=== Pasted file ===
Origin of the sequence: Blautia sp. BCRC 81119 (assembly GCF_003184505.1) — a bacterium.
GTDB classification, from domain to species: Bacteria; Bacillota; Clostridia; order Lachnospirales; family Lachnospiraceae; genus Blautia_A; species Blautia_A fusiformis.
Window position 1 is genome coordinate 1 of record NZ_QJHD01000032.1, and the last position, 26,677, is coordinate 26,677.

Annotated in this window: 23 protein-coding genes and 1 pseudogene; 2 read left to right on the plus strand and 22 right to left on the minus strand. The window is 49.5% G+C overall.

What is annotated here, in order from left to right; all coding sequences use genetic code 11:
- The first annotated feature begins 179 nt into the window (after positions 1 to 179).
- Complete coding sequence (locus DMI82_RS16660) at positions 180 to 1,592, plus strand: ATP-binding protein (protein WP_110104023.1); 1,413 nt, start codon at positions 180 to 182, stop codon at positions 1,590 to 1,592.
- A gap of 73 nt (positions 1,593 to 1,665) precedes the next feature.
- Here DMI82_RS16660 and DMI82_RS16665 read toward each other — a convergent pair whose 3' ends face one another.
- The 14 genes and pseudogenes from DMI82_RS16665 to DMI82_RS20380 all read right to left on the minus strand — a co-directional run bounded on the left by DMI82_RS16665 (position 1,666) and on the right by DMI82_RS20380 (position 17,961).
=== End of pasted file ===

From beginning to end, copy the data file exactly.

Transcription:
Origin of the sequence: Blautia sp. BCRC 81119 (assembly GCF_003184505.1) — a bacterium.
GTDB classification, from domain to species: Bacteria; Bacillota; Clostridia; order Lachnospirales; family Lachnospiraceae; genus Blautia_A; species Blautia_A fusiformis.
Window position 1 is genome coordinate 1 of record NZ_QJHD01000032.1, and the last position, 26,677, is coordinate 26,677.

Annotated in this window: 23 protein-coding genes and 1 pseudogene; 2 read left to right on the plus strand and 22 right to left on the minus strand. The window is 49.5% G+C overall.

What is annotated here, in order from left to right; all coding sequences use genetic code 11:
- The first annotated feature begins 179 nt into the window (after positions 1 to 179).
- Complete coding sequence (locus DMI82_RS16660) at positions 180 to 1,592, plus strand: ATP-binding protein (protein WP_110104023.1); 1,413 nt, start codon at positions 180 to 182, stop codon at positions 1,590 to 1,592.
- A gap of 73 nt (positions 1,593 to 1,665) precedes the next feature.
- Here DMI82_RS16660 and DMI82_RS16665 read toward each other — a convergent pair whose 3' ends face one another.
- The 14 genes and pseudogenes from DMI82_RS16665 to DMI82_RS20380 all read right to left on the minus strand — a co-directional run bounded on the left by DMI82_RS16665 (position 1,666) and on the right by DMI82_RS20380 (position 17,961).